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Stemming the Flood of Fraud: How to Implement Cost-Effective Anti-Fraud Tools


computerfaucetA recent study by the Association of Certified Fraud Examiners found that an organization’s typical fraud loss is 5% of its annual revenue. Any organization that lacks anti-fraud controls is at an increased risk for fraud. Proactive measures can help prevent your organization from becoming a statistic. Ron Steinkamp, Principal – Risk Advisory Services, discusses common fraud red flags and how businesses can effectively implement anti-fraud tools to mitigate risk.

Fraud floods the news these days, and any organization that lacks anti-fraud controls places itself at an increased risk of trying to plug leaks after the fact.

Many companies assume the greatest risks come from those outside the company, but oftentimes, fraud is committed by longtime employees who know how to work the system and disguise the financial leak, or by disgruntled workers who feel the company owes them something. Creating an anti-fraud policy is not enough; you also need to build an antifraud program and conduct regular assessments to truly mitigate the risk.

“The main type of fraud we are seeing today is asset misappropriation, which happens quite often,” says Ron Steinkamp, principal, risk advisory services, Brown Smith Wallace LLC, St. Louis, Mo.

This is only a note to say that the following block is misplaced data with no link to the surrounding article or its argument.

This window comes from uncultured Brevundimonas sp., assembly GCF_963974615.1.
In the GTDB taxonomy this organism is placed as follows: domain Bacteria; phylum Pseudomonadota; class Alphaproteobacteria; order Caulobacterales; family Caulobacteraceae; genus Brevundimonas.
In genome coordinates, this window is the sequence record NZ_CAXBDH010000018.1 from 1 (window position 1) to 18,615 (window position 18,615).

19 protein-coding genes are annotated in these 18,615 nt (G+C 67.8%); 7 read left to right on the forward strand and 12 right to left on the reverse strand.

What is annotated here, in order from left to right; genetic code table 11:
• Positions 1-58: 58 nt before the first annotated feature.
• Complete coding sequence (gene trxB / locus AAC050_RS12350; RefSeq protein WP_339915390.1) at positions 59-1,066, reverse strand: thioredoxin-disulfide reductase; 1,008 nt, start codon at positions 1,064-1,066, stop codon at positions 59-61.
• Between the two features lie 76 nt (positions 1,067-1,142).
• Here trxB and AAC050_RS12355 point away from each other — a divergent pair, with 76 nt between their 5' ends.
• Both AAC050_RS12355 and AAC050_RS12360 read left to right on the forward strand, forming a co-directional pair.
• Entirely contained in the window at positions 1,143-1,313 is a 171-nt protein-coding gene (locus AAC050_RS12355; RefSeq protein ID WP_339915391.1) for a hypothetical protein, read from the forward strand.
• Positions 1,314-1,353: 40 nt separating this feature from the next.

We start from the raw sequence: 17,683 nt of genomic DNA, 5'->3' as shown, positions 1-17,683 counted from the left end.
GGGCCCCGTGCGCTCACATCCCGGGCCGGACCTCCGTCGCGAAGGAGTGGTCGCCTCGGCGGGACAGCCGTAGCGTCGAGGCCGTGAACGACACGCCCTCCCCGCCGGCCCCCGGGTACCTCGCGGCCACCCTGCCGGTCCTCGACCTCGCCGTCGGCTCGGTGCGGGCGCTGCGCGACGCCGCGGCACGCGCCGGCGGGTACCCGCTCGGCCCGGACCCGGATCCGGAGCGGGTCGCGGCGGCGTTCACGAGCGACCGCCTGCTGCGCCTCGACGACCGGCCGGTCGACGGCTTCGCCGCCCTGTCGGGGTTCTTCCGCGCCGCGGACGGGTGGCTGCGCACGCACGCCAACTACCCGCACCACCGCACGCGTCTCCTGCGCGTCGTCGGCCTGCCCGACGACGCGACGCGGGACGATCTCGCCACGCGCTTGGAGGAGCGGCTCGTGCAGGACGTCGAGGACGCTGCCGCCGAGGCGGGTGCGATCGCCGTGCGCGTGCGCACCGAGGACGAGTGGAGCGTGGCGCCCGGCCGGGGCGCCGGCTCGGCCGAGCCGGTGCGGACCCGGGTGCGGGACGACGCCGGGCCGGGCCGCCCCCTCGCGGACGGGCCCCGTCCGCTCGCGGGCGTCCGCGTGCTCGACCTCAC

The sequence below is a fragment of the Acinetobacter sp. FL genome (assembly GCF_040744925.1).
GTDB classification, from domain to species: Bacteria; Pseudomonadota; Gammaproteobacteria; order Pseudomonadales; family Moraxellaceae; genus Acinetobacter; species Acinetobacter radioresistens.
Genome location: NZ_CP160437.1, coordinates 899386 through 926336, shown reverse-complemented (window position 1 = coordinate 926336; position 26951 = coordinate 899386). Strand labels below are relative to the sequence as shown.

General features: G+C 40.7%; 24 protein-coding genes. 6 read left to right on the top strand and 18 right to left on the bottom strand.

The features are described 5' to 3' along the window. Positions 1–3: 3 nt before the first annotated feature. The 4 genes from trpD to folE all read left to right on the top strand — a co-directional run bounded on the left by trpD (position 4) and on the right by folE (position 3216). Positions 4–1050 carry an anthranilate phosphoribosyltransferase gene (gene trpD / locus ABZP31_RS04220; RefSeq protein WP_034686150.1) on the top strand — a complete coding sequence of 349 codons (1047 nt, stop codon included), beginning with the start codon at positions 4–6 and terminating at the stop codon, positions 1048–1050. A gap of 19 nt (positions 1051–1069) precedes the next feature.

Smart Business spoke with Steinkamp about common fraud red flags and how businesses can effectively implement anti-fraud tools to mitigate risk.

How prevalent is fraud?

The Association of Certified Fraud Examiners (ACFE) 2010 Global Fraud Survey found that a typical organization loses 5 percent of annual revenue to fraud, with the average fraud occurring for 18 months before being detected. While any business is a potential target, the industries most commonly victimized are banking/financial, manufacturing, and government and public administration. Generally, there are three types of fraud: asset misappropriation, corruption and financial reporting. Asset misappropriation includes fraudulent disbursements, theft of cash receipts and other activities in which individuals steal or misuse resources. These frauds are the most frequent, with a median loss of $135,000, according to the ACFE.

With corruption — in which an employee uses influence in a business transaction to obtain personal benefit — there is a median loss of $250,000. The least frequent form of fraud is financial statement fraud, the intentional misstatement or omission of material information in an organization’s financial report. However, its median loss exceeds $4 million.

What are some common red flags for fraud?

Incentive, opportunity and rationalization are the three characteristics that form the fraud triangle and are the red flags of fraud. Typically, fraud occurs where there is incentive or need, such as personal debt, living beyond one’s means or job frustration. Second, there is an opportunity, such as access to cash or inventory, weak internal controls, close relationships with suppliers or vendors or weak management. An individual may rationalize the fraud, feeling as if he or she is not being fairly compensated, or justify stealing money with the intention of paying it back. The fact is, this payback never happens.

How can an organization prevent fraud in a cost-effective manner?